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  • Writer's pictureDr. Frank Wen, DC

How Well Do You Move?

Updated: Oct 9, 2019

For so long, the typical treatment protocol for many musculoskeletal issues has simply been do something to treat the pain and follow up with strengthening exercises in the region in hopes of keeping the pain from coming back. In the example of low back pain, it has typically been to perform spinal manipulation and follow up with core strengthening and stability exercises. However, I’ve seen first-hand and in research that yoga and massage have also been helpful in reducing low back pain as well.

Think about that for a minute. While yoga certainly has aspects of strength and stability, it is synonymous with flexibility much like massage is. That forces the astute practitioner to ask: Is the problem a mobility issue, or is it a strength issue? Have we been overlooking something when we treat patients?

In my search for answers as well as my desire to bring sound and novel ways to help patients, I was lead to the Selective Functional Movement Screen or SFMA as I discussed in my last post. The SFMA is built on the idea of regional interdependence- nothing more than a fancy way of saying that one area of the body can be affected by another part. While the concept is not new, and movement screens have been around for ages, the SFMA offers systematic way of looking at breaking down a person's movement patterns, especially in the presence of pain. It creates a well-organized framework to marry movement with orthopedic and biomechanical testing in a way that the clinician and patient can see and understand. Because of this, it also helps to better guide treatment so that we are not always chasing symptoms, but addressing the root cause. One of the hallmarks of the SFMA is that it prioritizes fixing mobility issues before adding strength and stability because we don't want to strengthen our dysfunctions.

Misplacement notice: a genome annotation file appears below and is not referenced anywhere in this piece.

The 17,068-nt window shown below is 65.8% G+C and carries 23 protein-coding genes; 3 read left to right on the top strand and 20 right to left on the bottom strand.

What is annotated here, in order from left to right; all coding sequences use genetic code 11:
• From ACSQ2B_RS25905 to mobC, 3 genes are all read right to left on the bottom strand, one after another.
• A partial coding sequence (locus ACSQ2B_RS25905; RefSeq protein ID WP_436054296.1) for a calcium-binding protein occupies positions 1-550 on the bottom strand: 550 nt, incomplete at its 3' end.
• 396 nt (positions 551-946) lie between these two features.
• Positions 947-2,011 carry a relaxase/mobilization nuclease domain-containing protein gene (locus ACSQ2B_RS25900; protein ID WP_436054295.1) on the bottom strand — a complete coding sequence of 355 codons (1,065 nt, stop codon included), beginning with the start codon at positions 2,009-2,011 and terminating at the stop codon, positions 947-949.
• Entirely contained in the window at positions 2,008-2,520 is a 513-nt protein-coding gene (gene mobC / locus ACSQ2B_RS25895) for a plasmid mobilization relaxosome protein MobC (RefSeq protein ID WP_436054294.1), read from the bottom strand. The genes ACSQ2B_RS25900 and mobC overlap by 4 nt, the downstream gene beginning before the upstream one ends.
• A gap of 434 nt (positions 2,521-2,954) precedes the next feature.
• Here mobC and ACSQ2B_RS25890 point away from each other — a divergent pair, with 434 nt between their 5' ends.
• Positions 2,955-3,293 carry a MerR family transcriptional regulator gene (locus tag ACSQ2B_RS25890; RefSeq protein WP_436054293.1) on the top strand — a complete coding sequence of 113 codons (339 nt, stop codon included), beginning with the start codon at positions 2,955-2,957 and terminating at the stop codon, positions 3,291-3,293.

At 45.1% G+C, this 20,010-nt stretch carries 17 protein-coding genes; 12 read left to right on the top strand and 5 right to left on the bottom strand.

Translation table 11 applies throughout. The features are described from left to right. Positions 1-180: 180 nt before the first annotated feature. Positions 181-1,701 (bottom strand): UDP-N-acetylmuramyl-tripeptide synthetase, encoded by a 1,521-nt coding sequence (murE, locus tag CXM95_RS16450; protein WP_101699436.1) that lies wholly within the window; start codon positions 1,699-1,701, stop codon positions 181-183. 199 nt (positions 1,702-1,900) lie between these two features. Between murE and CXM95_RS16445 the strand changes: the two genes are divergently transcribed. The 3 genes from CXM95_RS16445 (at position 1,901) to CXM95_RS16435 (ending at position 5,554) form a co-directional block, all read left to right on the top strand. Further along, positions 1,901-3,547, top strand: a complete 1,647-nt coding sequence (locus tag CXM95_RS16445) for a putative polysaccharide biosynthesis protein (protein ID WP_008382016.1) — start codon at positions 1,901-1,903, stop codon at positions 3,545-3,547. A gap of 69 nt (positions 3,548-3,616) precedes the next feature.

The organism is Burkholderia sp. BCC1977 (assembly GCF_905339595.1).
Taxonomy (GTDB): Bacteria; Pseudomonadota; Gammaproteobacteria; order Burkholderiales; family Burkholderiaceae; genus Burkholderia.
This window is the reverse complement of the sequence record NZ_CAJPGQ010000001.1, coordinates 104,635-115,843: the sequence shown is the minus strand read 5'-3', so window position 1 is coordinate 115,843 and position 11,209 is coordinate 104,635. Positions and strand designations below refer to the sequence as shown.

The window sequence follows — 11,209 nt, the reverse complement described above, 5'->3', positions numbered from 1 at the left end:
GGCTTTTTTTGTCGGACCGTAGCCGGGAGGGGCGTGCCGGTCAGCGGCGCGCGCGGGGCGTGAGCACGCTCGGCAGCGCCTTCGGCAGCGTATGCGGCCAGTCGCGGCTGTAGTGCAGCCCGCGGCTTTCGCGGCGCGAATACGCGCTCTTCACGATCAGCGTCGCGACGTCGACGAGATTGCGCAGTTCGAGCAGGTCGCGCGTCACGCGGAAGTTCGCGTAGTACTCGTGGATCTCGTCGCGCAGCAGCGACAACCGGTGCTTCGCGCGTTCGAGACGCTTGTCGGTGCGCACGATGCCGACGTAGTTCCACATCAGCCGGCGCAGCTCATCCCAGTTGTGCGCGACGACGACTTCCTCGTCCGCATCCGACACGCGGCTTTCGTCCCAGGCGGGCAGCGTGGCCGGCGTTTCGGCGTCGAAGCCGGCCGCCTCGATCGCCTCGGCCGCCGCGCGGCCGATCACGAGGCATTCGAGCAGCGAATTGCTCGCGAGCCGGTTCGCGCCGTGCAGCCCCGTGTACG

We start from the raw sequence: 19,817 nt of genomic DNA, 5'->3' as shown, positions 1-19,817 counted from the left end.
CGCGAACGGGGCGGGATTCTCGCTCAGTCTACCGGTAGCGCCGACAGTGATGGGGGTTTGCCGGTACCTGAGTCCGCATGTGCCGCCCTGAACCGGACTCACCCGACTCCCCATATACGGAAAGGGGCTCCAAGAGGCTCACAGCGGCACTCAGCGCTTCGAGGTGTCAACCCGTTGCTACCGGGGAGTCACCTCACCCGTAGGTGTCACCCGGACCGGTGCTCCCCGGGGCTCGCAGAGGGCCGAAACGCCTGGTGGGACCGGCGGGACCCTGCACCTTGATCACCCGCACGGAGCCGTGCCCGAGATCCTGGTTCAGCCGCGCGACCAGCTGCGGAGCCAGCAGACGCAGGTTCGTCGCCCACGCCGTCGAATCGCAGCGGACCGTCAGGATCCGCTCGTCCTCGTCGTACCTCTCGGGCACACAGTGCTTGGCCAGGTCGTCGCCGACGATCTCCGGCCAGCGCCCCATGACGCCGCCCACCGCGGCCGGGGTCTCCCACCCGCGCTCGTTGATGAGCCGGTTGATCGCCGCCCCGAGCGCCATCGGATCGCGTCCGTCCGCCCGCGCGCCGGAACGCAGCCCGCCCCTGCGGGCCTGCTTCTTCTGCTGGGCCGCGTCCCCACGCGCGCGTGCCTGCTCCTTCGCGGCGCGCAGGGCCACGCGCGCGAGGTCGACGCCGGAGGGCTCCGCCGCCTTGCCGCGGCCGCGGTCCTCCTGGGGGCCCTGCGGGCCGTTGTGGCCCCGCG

So in the example of the low back pain problem, the SFMA forces us to consider mobility as part of the problem because low back pain can be both a mobility and a strength issue.

If you’re seeking a comprehensive and detailed Kirkland chiropractor, contact me today.

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